Variable speed limits apply to some motorways, expressways designed for fast travel and long distances. Speed limits and distances in England are shown in miles. (The speed limit for cars on motorways is generally 70 miles per hour.) At certain times of the day, lower speed limits may be in effect to prevent start-stop congestion.

Studies have shown that slowing everyone down in high traffic situations results in traffic flowing more smoothly and quickly. Overhead digital signs notify you when the variable speed limit is in effect and what that speed is. Please observe the revised limit. There are speed cameras capturing images of speeders' license plates.

Traffic on the motorway with variable speed signs lit up

Variable speed limit signs on motorway. Flickr / West Midlands Police

7. Narrow Roads

Apart from the motorways and major arteries, some roads will seem narrow by North American standards. Still, two-way traffic only becomes an issue when you're on one of the single-track or one-land roads in rural areas. There are a few things you should know before driving on such extremely narrow roads.

First, take it slow. Second, pay attention when you pass a widening in the road or a pullout/turnout. Be prepared to back up to those spots when a car approaches from the other direction.

Similarly, if a car behind you seems to be in a hurry, pull into the first widening you come across and allow it to go on ahead.

Third, approach every curve in the road, especially ones where trees block your vision of what's around the bend, as if another car is definitely approaching.

Fourth, enjoy the scenery! You can plan your trip to avoid narrow roads, but they are often picturesque, and will lead you to quaint villages with welcoming pubs and inns.

8. Why is That Other Car Flashing its Headlights at Me?

Officially, the U.K.Highway Code states: "Only flash your headlights to let other road users know that you are there. Do not flash your headlights to convey any other message or intimidate other road users." However, you may encounter unofficial headlight flashing as a way of saying "go ahead" or "thank you."

At unmarked crossroads or t-junctions, another driver may flash their headlights to indicate that you should proceed first. Make sure that is the true intent of the flashing and that it is safe to proceed before doing so. In situations where you've allowed another car to go first, that driver may flash headlights as a "thank you."

9. Insurance

As is the case in many other countries, car rental insurance in England can cost more than the basic cost of the car itself. The insurance terminology used may be unfamiliar to you.

Third party Cover (TPC), also known as Third Party Liability Insurance, is a legal requirement and is generally included in the baseline car rental. This covers accident-related damage to anyone or anything outside the car. Other insurance coverages relate to damages to the rental car itself.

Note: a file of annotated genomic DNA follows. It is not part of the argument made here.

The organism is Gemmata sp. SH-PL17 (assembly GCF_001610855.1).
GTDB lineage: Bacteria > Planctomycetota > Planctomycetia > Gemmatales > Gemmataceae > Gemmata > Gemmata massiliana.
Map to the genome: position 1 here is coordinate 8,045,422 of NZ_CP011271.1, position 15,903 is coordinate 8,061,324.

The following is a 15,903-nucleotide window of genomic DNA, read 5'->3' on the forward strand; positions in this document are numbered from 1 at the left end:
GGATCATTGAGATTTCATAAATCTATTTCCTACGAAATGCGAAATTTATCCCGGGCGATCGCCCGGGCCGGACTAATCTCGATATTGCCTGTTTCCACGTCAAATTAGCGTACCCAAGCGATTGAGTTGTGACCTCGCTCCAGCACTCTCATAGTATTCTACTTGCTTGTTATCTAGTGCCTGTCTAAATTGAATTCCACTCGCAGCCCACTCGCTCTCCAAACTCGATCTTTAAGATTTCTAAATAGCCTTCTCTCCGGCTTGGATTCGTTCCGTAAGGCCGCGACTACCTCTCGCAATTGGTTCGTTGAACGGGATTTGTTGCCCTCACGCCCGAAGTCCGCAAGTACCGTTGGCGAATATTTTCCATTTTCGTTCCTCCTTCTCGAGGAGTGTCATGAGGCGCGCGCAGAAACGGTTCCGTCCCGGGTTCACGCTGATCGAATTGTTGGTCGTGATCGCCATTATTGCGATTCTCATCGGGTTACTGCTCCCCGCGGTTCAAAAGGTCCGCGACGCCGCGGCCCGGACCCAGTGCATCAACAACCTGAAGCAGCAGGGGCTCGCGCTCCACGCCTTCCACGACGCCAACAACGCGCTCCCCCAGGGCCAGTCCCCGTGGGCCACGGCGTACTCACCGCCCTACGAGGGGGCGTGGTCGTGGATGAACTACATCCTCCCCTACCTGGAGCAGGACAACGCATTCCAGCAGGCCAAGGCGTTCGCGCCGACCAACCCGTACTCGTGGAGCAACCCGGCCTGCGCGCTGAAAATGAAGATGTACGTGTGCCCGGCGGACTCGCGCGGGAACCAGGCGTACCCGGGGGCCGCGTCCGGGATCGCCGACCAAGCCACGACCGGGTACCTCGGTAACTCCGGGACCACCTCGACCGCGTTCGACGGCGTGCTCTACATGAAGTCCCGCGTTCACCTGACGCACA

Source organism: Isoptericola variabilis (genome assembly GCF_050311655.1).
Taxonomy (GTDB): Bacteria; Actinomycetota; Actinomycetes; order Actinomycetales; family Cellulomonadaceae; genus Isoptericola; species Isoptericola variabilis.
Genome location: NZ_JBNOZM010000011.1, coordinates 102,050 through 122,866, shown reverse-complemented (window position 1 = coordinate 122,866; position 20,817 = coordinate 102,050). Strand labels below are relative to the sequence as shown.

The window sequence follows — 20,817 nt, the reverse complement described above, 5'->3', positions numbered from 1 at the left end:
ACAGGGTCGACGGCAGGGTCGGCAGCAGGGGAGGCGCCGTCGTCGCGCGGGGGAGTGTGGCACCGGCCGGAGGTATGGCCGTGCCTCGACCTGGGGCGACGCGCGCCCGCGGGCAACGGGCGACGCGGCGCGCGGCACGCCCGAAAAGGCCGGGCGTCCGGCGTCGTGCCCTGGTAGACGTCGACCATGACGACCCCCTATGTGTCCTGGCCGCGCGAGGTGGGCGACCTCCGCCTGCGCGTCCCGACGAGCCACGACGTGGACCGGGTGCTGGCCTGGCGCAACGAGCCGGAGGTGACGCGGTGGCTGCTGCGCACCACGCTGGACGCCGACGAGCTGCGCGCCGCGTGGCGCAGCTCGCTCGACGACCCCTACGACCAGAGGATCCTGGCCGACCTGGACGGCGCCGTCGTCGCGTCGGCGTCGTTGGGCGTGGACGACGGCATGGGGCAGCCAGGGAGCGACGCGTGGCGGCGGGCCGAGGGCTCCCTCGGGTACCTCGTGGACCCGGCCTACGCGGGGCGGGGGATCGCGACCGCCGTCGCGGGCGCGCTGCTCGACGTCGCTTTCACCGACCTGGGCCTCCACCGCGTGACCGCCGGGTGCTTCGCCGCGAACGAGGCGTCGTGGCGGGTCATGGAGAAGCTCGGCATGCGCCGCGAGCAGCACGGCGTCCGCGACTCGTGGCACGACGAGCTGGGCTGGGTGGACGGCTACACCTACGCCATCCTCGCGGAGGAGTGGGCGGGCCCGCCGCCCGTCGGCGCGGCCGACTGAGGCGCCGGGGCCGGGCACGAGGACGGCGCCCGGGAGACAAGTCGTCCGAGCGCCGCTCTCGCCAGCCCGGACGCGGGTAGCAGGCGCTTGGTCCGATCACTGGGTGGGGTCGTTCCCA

Vehicle Damage Cover covers the cost of damages to the rental vehicle. Sometimes this is included in the car rental package. Note, however, that there may be exclusions, such as tires and windshields. Note also that there remains a fixed amount the renter must pay toward the repairs. This amount, more commonly referred to as a deductible in North America, is known as the Excess or Collision Damage Waiver (CDW) and can range from £1,000 to £2,000. Additional insurance coverages, such as Super Collision Damage Waiver (SCDW) or Excess Cover, can be purchased to reduce the excess amount.

Vehicle Theft Cover, or Theft Protection, is another available optional insurance to cover the cost of replacing the car or parts of it in the event of theft.

No matter which coverages you purchase, you will usually not be covered for damage caused by breaching the rental agreement, negligence, or using the wrong fuel.

If your credit card offers car rental insurance, check with your card issuer to confirm they provide coverage in the UK, what they cover and under what conditions. Typically, you need to decline the rental company CDW in order to use credit card coverage and that may be difficult if the CDW is bundled into the rental price. If you find navigating the insurance options overwhelming, enlist the help of a travel agent.

10. No Left Turn on Red, No Cell Phones

Left turns on red lights are prohibited. Some intersections have separate left-turn lights.

Not only do traffic lights turn amber when they switch from green to red, they turn amber before switching from red to green. That is a signal to be ready to move, but you mustn't start moving until the light is green.

Seat belts are mandatory.

It is also illegal to use a handheld phone or similar device while driving, including when stopped at lights or queuing in traffic. For a complete list of driving rules, read the U.K. Highway Code.

11. Driving in London

Don't drive in London if you can avoid it. London traffic can be busy and chaotic, plus it costs £11.50 to drive weekdays in the Congestion Zone Area in central London. Public transportation via subway, buses, and above-ground trains is excellent. Taxis are plentiful. Save your car rental money for when you explore the scenic back roads, rolling hills, and picturesque villages of the countryside.

Road in the English countryside

English country road, Donna Janke